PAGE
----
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CCU Atheneum: Bonnie St. John, an author and motivational speaker who was the first African American female to earn medals in the Winter Paralympics, will be the keynote speaker for Celebration of Inquiry this year.
Bonnie St. John, an author and motivational speaker who was the first African American female to earn medals in the Winter Paralympics, will be the keynote speaker for Celebration of Inquiry this year.

Celebration of Inquiry: thinking outside the curricular box

by Brian Druckenmiller
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Although absent last year, the Celebration of Inquiry at Coastal Carolina University returns for 2012.
From Thursday, March 29, to Saturday, March 31, a plethora of presentations will create a network of ideas and information that will transform CCU academics, breaking the routines established by majors and curriculum.

“In developing the event, we had to ask ourselves, ‘How can we bring disciplines together?’” said Charmaine Tomczyk, director of the conference and CCU's director for undergraduate research. “When a student graduates, there are so many courses they did not, or could not, take. The Celebration of Inquiry offers a taste of topics that may be outside of a degree program, but ones we think are pertinent and interesting.”

This year’s event, themed “From Curiosity to Exploration: Linking Knowing and Doing,” correlates with the university’s quality enhancement plan (QEP) to promote experiential learning—applying theory to practice and learning through experience.

“We want to provide a starting point for students to reflect on what their education experiences mean,” said Tomczyk. “This year, we want to provide a broader lens in order for participants to see where things fit into the bigger picture.”

This year’s keynote speaker will be Bonnie St. John, an author and motivational speaker who was the first African American female to earn medals in the Winter Paralympics. St. John will focus on topics from her new book, “How Great Women Lead,” as well as from her earlier books, including “Live Your Joy.” She is scheduled to speak on Friday, March 30, at 7 p.m. in Kimbel Arena. Copies of her book will be available for purchase after her presentation.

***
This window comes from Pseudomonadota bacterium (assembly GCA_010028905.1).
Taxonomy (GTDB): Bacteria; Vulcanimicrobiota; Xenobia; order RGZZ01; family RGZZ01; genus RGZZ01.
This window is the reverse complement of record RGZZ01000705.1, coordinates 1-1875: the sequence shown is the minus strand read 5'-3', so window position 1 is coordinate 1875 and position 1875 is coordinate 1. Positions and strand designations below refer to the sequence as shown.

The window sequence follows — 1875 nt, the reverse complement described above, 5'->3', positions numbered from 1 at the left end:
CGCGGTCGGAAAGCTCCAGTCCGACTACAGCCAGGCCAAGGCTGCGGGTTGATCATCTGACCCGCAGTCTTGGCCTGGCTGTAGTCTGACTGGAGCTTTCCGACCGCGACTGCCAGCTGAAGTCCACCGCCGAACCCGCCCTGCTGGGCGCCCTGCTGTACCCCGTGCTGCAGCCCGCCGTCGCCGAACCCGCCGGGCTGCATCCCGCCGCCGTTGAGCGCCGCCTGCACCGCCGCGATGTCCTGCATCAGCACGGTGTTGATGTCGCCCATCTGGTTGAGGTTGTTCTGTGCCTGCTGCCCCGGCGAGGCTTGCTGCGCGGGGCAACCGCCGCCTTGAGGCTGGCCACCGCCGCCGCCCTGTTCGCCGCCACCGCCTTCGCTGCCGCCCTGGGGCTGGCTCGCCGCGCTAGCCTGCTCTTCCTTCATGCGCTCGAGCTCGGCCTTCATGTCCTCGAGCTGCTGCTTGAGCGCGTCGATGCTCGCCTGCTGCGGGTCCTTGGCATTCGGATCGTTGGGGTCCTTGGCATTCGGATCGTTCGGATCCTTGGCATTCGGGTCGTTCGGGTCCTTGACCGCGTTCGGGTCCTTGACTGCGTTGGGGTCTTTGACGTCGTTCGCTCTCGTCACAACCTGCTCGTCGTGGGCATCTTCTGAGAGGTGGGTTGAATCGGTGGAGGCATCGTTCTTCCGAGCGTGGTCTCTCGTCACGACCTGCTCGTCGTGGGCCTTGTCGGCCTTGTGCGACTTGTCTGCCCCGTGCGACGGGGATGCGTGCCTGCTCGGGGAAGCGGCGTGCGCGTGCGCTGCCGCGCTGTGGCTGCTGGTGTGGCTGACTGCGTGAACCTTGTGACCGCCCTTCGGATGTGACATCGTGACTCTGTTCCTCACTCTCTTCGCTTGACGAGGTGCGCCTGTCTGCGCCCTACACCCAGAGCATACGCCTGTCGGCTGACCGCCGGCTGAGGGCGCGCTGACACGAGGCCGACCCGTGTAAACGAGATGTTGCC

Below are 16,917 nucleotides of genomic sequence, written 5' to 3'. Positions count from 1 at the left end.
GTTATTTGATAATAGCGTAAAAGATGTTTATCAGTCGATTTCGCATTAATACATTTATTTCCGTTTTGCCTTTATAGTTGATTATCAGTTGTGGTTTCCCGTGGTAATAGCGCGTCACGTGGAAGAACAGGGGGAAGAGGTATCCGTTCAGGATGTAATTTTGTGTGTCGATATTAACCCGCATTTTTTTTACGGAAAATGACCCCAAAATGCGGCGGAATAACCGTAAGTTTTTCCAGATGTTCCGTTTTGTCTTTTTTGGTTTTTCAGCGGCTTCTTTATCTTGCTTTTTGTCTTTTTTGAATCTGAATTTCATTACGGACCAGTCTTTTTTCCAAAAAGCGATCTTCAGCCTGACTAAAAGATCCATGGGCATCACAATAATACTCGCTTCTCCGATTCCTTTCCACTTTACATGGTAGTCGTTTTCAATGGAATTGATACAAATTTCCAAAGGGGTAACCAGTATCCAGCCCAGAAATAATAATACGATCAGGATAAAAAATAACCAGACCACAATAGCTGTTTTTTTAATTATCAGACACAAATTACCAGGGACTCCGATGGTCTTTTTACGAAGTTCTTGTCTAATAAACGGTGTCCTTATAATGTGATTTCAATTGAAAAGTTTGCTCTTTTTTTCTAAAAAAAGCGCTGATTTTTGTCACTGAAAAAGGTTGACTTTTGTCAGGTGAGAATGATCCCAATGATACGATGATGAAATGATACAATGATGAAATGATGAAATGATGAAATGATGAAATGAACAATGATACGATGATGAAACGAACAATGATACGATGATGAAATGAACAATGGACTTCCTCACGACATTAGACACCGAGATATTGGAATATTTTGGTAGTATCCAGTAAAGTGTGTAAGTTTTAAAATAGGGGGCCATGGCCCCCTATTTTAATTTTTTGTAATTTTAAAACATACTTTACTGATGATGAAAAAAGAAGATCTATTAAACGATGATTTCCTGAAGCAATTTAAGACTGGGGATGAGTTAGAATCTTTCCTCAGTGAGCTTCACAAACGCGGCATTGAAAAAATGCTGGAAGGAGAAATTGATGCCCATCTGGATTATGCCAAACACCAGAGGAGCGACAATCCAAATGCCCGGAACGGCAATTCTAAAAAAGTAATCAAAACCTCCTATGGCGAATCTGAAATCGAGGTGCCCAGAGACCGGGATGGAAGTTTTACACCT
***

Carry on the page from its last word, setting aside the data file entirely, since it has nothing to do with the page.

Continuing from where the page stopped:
Other highlights include a poetry reading and panel discussion from prize-winning poets Natasha Trethewey and Jake Adam York; the presentation of the Distinguished Teacher-Scholar Lecturer award to Maria Bachman; the Science Mini-Symposium on Professionalism; and the fourth annual Undergraduate Research Competition. Additional events and speakers will be added to the program in the coming weeks. In addition to the Provost’s Office, this year’s Celebration sponsors include the Kimbel Distinguished Lecturer Series and the CCU Women in Philanthropy and Leadership through a grant provided by the Walmart Foundation.

This is the 10th Celebration of Inquiry CCU has held. The tradition started in a big way in February 1999 as Archbishop Desmond Tutu, recipient of the 1984 Nobel Peace Prize, came to Wheelwright Auditorium to deliver a memorable keynote speech. Over the years, themes such as “Conflict and Creativity in the Search of Knowledge” (1999), “Seeing the World Anew” (2004) and “Living the Questions: Creating, Connecting, Changing” (2006) all fall under the broader theme: understanding the world outside of the bubbles created by required course work and employment.

“Celebration of Inquiry is very interdisciplinary,” said Sara Sanders, professor of English and co-director for the 1999 inaugural conference. “It allows people to spend time outside of their studies to look for answers to the questions they have about the world.”

A couple of significant changes to the event are taking place this year. First, it will now take place biennially to ensure enough time for thorough planning and execution. Second, classes will not be redirected as they had been in years past. The bulk of events will take place on Friday afternoon and all-day Saturday when classes are not being held on the main campus.

“Participation was waning,” said Tomczyk. “It was defeating the purpose of the event, which is to bring various campus and community constituencies together. This new schedule is a ‘pilot’ run…we’ll wait and see what happens.”

As the student body grows, so does the range of interests of  CCU students. The Celebration of Inquiry is growing right along with them in hopes to offer something for everybody.

“We wanted everyone to find a niche,” said Tomczyk. “The Celebration of Inquiry is a valuable vehicle to further education, and I hope it has a long life at Coastal.”

The conference is looking for more presenters and will be accepting proposals until Feb. 20. To submit a proposal and to find general information about the event, visit www.coastal.edu/inquiry.

 

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